Several organisations have adopted the approach of articulating their needs and opportunities for innovation, and inviting interest from entrepreneurial talent. A consortium of corporates in the Food and Drink Industry assembled a shopping list of areas in which innovative ideas were sought, and then ran a day with the Cambridge Institute for Manufacturing to which interested parties were invited for discussions. BAe has run a similar day under the auspices of the KTN; and Philips (with techUK) has just invited interest from people and organisations with potentially innovative products or ideas in the areas which they have identified as among their needs and opportunities for innovation.

FinTech Lab London was sponsored by a group of banks whose interest was in developing possible new products by participating in an Accelerator (with Accenture) – in which carefully selected small business were brought together for 13 weeks of intensive development and introduction to relevant people in the banks – a model that other clusters will undoubtedly follow. Startupbootcamp has recently run a similar Accelerator in London under the Fintech banner – for SMEs with IT products that might be of interest to financial institutions. Other examples include Traveltech, Wayra Lab (Telefonica) which runs a continuous programme of Accelerators – each of 16 weeks, John Lewis, and Barclays Bank. (As short periods of high intensity, Accelerators have an application process that is open to all, but is usually competitive; they provide pre-seed (subsistence) funding; they focus on small teams, not on individual founders; they provide fulsome support, with intensive mentoring; and work with cohorts or classes rather than single businesses; all in exchange for equity.)

BioCity’s latest initiative in Nottingham combines a search process with a development programme, and we will probably see other clusters, and perhaps other organisations following this route in the near future, and looking to established intermediaries, perhaps local organisations working in partnership with local incubators (franchised by Techstars or Startupbootcamp?), to help them organise their searches.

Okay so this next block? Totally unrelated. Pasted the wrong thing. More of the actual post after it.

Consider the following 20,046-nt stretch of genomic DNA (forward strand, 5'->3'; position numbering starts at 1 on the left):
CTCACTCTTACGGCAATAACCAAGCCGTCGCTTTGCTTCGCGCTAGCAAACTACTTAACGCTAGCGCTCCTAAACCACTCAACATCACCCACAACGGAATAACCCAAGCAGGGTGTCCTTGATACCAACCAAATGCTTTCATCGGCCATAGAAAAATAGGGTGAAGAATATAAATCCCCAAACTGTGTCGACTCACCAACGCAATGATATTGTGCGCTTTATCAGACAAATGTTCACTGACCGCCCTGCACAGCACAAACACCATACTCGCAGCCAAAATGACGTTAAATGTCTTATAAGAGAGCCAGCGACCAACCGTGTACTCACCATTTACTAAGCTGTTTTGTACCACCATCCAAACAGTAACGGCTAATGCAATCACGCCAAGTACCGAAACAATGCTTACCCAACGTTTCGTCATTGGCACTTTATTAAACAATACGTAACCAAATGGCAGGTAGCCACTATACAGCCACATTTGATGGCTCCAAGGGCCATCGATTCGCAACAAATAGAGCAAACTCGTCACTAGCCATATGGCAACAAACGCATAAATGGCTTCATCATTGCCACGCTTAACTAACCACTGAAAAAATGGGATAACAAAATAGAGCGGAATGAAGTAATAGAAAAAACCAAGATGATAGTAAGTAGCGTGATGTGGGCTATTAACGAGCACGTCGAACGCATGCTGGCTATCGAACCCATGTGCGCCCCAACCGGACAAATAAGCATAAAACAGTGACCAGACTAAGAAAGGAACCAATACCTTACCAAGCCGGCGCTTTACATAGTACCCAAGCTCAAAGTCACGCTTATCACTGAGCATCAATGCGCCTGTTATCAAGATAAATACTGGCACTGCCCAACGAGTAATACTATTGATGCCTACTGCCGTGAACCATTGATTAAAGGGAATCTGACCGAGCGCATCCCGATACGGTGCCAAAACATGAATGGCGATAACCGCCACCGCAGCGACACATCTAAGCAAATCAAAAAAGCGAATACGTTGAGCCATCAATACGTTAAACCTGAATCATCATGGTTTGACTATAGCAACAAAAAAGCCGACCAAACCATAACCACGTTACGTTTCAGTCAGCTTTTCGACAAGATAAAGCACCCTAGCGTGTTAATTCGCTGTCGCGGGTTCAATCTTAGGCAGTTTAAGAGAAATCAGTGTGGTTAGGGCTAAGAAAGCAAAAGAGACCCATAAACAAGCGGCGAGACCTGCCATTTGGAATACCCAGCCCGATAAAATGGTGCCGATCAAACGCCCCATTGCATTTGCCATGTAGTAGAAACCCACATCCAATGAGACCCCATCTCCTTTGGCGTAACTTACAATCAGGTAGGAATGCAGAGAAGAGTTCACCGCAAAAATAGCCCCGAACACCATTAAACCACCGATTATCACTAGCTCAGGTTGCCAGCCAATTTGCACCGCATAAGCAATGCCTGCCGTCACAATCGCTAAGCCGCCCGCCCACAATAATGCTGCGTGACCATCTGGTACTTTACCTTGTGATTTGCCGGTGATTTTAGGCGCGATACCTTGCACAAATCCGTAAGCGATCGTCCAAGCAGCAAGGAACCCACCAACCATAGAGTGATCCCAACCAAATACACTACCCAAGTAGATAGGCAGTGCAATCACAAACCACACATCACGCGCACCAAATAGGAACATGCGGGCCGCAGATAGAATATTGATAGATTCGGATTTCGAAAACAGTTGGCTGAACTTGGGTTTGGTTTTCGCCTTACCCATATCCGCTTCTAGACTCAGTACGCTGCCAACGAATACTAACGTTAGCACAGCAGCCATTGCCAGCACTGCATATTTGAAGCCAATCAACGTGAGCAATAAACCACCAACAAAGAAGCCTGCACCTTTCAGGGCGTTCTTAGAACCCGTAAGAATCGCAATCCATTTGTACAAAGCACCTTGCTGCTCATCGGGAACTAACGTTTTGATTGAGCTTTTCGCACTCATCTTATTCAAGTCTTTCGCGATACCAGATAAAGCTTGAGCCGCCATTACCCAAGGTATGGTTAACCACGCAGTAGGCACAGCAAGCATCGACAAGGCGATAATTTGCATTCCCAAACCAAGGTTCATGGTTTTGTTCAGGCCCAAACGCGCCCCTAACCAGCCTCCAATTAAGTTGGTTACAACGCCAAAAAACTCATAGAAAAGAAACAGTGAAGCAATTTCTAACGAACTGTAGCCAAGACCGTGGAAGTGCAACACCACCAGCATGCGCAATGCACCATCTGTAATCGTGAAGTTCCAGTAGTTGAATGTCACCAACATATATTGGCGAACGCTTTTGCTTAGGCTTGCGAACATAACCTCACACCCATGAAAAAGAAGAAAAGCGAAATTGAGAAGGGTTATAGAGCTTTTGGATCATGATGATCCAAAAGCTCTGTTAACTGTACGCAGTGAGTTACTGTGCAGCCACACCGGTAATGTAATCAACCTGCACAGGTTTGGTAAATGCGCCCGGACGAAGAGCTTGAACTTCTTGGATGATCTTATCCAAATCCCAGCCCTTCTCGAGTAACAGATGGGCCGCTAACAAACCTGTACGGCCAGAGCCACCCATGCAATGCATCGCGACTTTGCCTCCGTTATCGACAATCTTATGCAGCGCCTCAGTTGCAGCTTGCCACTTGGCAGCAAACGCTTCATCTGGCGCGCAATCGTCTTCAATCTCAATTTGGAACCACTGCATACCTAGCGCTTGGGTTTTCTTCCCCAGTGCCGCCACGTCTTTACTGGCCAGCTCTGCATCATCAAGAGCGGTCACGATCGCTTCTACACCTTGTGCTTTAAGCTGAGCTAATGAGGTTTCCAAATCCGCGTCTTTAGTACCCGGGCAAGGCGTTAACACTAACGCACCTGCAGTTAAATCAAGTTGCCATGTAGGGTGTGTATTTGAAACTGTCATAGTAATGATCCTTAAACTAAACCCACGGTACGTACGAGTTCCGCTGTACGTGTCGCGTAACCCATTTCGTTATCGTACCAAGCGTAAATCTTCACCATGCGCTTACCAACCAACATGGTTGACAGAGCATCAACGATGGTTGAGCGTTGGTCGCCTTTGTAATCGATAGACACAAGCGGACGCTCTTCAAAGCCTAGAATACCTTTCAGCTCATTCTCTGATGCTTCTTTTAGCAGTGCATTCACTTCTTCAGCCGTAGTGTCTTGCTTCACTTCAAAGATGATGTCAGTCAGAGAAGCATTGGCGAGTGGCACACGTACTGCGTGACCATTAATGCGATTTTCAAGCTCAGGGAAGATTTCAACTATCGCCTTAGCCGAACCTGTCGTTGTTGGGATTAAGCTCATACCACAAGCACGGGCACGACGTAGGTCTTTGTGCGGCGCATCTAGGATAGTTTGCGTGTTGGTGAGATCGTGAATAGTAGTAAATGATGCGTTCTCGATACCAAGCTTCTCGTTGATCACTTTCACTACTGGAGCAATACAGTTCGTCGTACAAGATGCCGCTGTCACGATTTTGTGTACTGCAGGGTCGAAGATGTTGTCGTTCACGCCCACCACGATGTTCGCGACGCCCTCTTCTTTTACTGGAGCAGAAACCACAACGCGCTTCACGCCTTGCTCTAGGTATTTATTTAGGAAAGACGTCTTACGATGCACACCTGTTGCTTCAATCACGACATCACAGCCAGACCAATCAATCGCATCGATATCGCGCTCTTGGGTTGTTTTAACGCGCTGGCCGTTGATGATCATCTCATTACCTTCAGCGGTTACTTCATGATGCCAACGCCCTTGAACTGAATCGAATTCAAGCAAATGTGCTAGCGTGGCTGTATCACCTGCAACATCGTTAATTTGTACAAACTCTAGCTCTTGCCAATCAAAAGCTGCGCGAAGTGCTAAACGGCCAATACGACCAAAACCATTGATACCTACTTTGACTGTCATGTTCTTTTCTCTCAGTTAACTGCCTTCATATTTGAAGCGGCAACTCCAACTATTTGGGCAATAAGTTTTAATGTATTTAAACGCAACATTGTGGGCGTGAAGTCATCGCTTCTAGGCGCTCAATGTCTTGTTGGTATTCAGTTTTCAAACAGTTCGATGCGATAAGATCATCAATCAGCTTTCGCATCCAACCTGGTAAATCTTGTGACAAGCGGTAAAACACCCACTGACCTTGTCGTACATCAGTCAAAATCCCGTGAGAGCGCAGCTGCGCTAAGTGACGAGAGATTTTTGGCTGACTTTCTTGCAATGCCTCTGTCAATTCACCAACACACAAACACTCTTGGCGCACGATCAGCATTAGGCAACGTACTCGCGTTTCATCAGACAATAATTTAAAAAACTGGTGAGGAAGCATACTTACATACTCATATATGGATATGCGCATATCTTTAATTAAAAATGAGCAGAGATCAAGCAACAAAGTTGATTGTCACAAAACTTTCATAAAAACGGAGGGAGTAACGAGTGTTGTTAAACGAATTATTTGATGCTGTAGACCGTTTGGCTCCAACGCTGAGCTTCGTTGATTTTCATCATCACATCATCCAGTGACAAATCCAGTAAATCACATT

John Whatmore
January 2015

Accelerators attacking bigger issues?

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If Accelerators can support hi-growth SMEs as well as startups, can they also be adapted to focus on tough problems and emerging opportunities in all sorts of fields?
While Accelerators have been ‘big news’, they have tended to focus on apps or websites. But initiatives are afoot to focus them onto bigger issues. As twelve-week curated programmes of intensive development for a dozen carefully selected startups – with a lot of support from mentors, Accelerators have spread rapidly and attracted a lot of aspiring entrepreneurs with ideas for new businesses, though many of them have been no more than new apps or websites. Now attempts are afoot to focus the interest of aspiring entrepreneurs onto bigger problems and opportunities. The first two below – Cambridge’s Open Innovation Forum and Harvard’s Healthcare Challenge – are essentially introductions to emerging opportunities for new businesses; the next three – BioCity’s new Accelerator, FinTech Accelerators and Village Capital – are about tackling bigger issues – a longer pathway. All are providing the links between talent, knowledge and experience that are the essence of clusters.
If you are interested in this and would like to be put in touch with others who have similar interests, e-mail me at john.whatmore@btinternet.com

A group of corporates in the food industry in Cambridge’s Institute for Manufacturing’s Open Innovation Forum, is about to run its third event (www.ifm.eng.cam.ac.uk/…/open-innovation-practitioner-forum/‎) – a veritable market place for serious entrepreneurs with adaptable technologies – at which pitches are invited for propositions for new products – from SMEs, B2B companies, startups, entrepreneurs or university-based researchers and organisations. Among innovation needs listed on this occasion are for sustainable packaging, reclosing systems for metal cans, sugar reduction solutions and anti-counterfeit technology.